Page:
Self Imposed Insomnia

July 28th, 2008.

They called me on a Saturday.

“Please come and get her,” they said, “Please. There’s no one else.”

I turned to my husband. “Absolutely not,” he said.

But when they opened up the evidence folder and showed him the pictures of her broken malnourished body, he relented.

“Well, it is only for a few weeks…”

She’s terrified of everything. Loud noises. Sudden movement. Being touched. One time, while fiddling with my keys, I managed to spill an entire cup of coffee on the kitchen floor. She stood on my back porch, mouth gaping with horror and refused to move until I wiped up every last drop.

They are seeking jail time for the man who did this to her. However, I rarely think of him. Something tells me she thinks about him enough for the both of us.

When I first brought her home, I showed her a bed made up with bright yellow linens. She immediately crawled into it, hid her face, and refused to move.

“She probably needs some time to herself,” I told myself.

The next day, she still refused to move. I brought her breakfast in bed. She picked at it a little and then went back to sleep.

“She’ll get bored eventually,” I told myself, “Then she’ll come out of bed so she can look around.”

But she never got bored. She stayed in bed and wouldn’t move even after she wet herself. Physically, I had to move her so I could keep her clean. She tolerated my touch, but she flinched every time I reached for her. At one point, I brought a few toys for her and set them by her bed. I figured she could always fiddle with them as she laid there. But she just stared at them, blankly, as if she didn’t know what they were for. Every day, I peeked into her room and said the same thing to her.

“If you want to come out and sit with the family, we’d be happy to have you…”

If only she could talk. I’d beg her to tell me how to help her.

For four days, she didn’t move. Finally, I could take no more. I called a few friends up on the phone and demanded, “Meet me at the park. Bring the kids!”

I carried her to a bench and she huddled up next to me, horrified, for a good 20 minutes. We watched the others play for awhile and before I knew it, she was standing up. That small movement alone would have been enough to make me stand up and cheer, so you can imagine how thrilled I was when she actually started playing herself. I sat on the bench with friends and watched them run.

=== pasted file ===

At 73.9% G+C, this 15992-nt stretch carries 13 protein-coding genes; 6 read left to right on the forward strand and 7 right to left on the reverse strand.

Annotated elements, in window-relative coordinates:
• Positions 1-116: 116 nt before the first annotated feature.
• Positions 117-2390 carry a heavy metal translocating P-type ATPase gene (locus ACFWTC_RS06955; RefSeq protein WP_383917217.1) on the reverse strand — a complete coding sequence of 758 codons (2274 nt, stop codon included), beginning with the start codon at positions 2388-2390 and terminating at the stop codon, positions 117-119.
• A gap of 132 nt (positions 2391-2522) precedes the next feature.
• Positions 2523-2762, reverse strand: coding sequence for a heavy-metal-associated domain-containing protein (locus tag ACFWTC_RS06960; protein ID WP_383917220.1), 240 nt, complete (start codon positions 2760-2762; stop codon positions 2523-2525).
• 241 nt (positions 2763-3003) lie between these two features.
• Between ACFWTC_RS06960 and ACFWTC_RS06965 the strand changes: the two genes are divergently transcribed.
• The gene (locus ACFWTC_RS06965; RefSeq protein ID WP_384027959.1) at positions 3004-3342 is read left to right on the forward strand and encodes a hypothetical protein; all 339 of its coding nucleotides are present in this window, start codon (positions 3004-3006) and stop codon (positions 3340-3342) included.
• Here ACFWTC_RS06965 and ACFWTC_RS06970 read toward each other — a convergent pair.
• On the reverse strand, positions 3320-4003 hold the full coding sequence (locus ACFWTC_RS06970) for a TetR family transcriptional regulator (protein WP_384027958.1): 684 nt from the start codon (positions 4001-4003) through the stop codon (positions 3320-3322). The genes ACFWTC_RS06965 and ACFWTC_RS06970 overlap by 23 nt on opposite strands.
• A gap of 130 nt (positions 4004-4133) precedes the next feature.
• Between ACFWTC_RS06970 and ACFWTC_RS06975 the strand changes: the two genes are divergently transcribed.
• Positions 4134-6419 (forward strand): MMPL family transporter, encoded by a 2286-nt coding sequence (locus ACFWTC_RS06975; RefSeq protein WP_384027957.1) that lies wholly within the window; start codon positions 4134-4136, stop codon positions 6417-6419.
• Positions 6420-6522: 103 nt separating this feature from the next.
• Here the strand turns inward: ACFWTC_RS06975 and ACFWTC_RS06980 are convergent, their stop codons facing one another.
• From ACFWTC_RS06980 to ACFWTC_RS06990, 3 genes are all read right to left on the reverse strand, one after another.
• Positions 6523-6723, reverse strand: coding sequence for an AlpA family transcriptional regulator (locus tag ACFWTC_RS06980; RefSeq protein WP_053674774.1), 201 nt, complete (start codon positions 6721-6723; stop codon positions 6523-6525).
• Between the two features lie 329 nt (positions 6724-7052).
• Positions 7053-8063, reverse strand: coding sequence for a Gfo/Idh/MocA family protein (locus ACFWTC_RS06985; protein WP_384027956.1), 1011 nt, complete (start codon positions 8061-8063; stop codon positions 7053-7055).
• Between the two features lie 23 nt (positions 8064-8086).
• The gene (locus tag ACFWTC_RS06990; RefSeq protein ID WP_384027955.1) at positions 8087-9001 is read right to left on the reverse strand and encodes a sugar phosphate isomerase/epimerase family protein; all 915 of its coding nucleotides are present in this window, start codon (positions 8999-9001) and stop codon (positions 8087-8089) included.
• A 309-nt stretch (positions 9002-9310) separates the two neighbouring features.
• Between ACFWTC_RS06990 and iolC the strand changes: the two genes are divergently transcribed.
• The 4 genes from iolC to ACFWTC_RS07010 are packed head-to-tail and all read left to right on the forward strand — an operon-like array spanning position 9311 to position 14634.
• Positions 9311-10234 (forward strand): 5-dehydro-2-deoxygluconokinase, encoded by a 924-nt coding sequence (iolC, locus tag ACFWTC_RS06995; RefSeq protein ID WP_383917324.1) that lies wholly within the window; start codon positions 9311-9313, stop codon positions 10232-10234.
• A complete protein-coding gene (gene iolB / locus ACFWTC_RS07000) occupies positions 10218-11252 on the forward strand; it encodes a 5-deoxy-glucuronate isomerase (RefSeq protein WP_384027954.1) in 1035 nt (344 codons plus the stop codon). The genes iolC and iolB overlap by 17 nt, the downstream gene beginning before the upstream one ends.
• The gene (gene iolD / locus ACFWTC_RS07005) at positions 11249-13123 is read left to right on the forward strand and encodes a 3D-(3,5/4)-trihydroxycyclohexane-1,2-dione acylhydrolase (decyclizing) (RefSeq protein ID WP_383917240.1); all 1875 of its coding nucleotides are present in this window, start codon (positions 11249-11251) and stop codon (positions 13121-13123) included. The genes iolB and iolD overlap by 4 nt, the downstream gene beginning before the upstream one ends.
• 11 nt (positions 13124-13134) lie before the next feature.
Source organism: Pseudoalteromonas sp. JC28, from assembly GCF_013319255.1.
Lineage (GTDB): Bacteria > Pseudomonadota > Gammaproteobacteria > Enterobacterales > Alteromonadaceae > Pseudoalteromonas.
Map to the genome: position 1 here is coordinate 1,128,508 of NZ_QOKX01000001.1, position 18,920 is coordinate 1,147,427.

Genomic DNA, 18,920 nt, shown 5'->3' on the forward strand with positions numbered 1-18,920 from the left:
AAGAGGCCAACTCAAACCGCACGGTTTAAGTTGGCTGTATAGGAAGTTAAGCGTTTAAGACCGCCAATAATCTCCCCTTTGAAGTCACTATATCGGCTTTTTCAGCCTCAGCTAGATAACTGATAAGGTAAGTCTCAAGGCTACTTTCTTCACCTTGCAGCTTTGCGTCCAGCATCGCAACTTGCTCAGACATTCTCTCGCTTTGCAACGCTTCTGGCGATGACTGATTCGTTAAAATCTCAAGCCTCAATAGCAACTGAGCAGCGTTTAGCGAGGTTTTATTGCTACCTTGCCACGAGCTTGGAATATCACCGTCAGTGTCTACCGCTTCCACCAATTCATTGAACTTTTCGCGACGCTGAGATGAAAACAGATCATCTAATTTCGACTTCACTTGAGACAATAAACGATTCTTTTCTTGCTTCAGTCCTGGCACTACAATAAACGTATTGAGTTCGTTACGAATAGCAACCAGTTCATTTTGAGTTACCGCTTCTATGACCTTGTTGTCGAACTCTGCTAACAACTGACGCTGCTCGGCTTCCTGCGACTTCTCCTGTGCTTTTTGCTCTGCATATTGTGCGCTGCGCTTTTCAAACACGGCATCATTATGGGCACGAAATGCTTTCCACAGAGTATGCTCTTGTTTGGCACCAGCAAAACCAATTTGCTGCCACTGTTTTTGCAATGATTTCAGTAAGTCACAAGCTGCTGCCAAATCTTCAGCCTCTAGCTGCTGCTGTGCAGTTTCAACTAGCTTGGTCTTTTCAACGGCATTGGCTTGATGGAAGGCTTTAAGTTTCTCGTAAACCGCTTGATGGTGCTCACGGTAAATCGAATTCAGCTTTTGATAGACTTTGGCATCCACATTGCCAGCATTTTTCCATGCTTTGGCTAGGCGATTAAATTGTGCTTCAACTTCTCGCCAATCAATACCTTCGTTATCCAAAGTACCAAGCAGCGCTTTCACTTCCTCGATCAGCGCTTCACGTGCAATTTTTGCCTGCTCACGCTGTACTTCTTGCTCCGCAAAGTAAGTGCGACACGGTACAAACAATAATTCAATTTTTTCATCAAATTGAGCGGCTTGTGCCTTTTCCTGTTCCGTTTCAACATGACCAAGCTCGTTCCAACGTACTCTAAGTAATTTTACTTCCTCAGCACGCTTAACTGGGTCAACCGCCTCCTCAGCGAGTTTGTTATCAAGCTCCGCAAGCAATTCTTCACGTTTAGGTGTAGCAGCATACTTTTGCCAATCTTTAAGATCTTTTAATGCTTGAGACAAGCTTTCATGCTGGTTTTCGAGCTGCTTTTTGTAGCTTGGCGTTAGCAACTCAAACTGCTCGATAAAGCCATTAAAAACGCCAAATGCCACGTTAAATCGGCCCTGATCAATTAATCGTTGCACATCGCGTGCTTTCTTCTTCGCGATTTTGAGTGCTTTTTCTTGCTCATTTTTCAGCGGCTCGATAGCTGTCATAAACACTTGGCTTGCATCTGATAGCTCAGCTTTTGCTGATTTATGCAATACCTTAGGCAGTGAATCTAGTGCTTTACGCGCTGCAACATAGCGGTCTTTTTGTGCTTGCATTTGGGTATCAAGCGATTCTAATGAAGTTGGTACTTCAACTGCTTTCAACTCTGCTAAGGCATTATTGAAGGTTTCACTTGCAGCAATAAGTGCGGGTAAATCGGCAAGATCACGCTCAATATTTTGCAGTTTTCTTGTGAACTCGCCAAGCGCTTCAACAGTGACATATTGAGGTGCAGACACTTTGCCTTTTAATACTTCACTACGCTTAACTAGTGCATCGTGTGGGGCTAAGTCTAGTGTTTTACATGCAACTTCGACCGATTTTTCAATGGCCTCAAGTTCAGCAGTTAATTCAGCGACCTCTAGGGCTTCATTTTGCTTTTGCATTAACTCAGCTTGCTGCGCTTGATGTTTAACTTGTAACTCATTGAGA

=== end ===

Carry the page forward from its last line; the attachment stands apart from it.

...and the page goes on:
“Look at her now,” a friend said to me, “You’d never know by looking at her what she’s been through…”

“I know.”

Later that day when the thunder crashed and the rain poured from the sky, I thought for sure she’d run and hide. But she didn’t. Instead she stood with us, huddled under the tree, shivering and freezing as we waited for the clouds to pass. Out of the corner of my eye, I could swear I saw her smiling. I would have hugged her then, if she wouldn’t have recoiled from it.

When I took her home, it was the same old story. Back in the bed. Frozen. Hiding. Unresponsive.

“You can sit with the family if you want,” I insisted. She stared at me blankly.

All night I felt like crying. I couldn’t understand why she regressed.

The atmosphere in my home has changed since we’ve had her. We never speak above a whisper. The phones are all set to vibrate. We now use the closed captioning on the television. We try our best to refrain from startling her. The slightest little misstep and she’ll retreat to the corner of her bed, her entire body vibrating with fear.

But for every step back, there’s always a few steps forward. Since that day at the park, I’ve made it a point to take her outside every day…even if I have to move her by force. Now I don’t have to force her. I just firmly say to her, “We’re going to the park now” and she gets right up. Yesterday she actually got up on her own to go to the bathroom. It was the first time she had left her bed to urinate.

We fight for every little milestone.

Then last night…

Last night…

She crept out of her room without being prompted. We were shocked, but still managed to greet her softly. I invited her to sit down and she curled up on the end of the couch and watched a movie with us. After the movie, she quickly scurried back to bed. However, for those two short hours, my heart nearly thumped its way out of my chest.

Last night was the first full night of sleep I’ve gotten since she came.

I hope she slept well, too.

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